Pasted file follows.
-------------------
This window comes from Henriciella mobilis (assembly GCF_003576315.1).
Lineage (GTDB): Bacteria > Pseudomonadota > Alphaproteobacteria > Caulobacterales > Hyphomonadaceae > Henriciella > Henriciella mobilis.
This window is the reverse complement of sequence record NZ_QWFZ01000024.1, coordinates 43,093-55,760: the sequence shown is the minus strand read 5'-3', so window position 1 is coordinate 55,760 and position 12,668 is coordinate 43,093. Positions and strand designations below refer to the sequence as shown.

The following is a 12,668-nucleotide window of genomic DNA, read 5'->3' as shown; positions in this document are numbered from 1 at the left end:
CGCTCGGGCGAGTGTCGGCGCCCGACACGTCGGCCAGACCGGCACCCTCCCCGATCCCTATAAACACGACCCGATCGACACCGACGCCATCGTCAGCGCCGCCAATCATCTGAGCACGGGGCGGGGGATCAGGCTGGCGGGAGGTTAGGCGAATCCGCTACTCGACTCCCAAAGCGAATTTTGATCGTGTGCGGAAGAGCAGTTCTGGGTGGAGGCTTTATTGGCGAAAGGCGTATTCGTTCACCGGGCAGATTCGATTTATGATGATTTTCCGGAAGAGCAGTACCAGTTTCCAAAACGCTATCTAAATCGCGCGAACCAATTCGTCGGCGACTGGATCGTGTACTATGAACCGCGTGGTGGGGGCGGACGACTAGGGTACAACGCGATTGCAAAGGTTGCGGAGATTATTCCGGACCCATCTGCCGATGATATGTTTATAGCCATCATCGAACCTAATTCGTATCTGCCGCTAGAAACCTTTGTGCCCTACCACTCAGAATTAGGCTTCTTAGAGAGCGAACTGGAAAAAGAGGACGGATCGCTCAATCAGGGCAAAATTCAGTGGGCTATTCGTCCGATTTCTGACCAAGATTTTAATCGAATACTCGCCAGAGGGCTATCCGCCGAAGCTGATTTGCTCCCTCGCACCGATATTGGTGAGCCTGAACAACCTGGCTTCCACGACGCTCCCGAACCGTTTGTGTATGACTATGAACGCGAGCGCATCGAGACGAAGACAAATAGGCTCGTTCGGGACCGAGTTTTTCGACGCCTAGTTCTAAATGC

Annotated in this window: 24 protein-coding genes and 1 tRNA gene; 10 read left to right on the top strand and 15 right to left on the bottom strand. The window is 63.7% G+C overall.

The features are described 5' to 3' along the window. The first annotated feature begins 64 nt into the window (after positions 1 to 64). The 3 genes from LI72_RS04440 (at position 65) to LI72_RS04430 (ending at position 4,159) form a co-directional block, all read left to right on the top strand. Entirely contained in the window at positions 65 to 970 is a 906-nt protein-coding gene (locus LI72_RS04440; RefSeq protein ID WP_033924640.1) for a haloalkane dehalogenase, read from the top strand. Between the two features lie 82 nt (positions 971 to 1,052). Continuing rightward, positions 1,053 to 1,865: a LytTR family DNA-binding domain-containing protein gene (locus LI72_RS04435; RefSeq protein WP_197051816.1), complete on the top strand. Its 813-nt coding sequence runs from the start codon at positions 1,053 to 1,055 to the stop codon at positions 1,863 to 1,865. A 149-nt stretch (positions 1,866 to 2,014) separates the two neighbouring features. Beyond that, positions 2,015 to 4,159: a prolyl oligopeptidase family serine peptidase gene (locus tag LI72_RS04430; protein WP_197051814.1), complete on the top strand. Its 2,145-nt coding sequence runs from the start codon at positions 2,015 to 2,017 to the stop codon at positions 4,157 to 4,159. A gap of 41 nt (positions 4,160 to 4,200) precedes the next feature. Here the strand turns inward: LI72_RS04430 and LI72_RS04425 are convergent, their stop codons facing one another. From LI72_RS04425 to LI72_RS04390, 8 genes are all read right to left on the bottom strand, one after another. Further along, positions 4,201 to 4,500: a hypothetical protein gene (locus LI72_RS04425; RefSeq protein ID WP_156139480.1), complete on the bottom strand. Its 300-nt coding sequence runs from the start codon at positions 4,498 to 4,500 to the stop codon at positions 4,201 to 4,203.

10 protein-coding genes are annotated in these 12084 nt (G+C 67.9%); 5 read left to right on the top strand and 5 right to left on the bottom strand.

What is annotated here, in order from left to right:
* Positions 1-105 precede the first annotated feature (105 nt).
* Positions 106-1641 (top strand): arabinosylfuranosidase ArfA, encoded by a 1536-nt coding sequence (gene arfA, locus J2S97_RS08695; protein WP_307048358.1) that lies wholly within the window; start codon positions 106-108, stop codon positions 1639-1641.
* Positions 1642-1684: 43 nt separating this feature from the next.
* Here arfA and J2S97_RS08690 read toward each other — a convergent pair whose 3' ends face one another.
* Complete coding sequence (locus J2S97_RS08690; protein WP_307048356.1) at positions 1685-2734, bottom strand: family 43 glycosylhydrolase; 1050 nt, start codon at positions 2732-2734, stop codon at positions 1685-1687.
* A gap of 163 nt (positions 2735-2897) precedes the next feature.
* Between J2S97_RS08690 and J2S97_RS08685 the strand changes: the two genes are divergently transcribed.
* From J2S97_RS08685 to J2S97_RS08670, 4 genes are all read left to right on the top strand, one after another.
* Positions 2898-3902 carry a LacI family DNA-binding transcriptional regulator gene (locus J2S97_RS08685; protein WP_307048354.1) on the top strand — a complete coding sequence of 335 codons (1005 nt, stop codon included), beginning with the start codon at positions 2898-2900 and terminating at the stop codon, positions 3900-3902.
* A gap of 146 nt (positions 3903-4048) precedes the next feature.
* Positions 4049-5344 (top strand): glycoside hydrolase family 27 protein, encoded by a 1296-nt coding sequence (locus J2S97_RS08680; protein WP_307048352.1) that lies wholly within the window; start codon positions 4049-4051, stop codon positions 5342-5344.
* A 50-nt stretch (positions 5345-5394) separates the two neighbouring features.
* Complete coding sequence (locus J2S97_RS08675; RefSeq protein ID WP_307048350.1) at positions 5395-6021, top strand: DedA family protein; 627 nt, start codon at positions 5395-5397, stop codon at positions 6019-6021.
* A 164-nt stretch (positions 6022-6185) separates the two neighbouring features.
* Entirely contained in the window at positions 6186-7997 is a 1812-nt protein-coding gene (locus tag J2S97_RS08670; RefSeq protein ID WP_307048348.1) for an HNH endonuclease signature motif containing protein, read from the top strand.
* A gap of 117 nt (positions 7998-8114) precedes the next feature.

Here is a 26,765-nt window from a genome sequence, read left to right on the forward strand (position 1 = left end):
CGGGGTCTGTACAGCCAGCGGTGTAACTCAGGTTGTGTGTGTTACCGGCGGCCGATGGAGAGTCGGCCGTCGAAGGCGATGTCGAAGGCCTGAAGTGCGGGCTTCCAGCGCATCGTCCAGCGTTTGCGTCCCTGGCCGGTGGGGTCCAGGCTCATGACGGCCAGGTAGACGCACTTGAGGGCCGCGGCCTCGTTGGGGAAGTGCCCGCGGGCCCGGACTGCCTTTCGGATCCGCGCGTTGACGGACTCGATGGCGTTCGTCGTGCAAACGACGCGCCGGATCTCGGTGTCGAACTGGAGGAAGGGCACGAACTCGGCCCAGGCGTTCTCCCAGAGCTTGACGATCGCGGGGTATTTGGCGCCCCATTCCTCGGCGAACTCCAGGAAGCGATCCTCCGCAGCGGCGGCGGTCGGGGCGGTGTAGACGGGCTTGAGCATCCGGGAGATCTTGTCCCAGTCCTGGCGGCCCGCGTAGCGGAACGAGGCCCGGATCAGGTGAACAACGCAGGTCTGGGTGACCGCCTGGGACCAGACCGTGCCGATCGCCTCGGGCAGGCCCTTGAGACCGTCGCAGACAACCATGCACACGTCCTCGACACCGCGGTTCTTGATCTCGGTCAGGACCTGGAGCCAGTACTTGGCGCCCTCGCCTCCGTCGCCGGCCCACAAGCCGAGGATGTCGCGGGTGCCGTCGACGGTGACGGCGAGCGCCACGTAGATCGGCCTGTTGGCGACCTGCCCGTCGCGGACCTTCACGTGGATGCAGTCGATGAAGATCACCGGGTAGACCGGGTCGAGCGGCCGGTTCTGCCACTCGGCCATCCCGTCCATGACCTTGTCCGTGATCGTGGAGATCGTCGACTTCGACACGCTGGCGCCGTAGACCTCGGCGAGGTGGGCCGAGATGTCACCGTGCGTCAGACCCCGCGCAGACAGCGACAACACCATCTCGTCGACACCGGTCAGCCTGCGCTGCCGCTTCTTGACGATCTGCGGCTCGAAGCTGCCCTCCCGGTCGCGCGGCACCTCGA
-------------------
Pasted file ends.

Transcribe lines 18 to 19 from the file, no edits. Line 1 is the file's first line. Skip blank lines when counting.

* Positions 2898-3902 carry a LacI family DNA-binding transcriptional regulator gene (locus J2S97_RS08685; protein WP_307048354.1) on the top strand — a complete coding sequence of 335 codons (1005 nt, stop codon included), beginning with the start codon at positions 2898-2900 and terminating at the stop codon, positions 3900-3902.
* A gap of 146 nt (positions 3903-4048) precedes the next feature.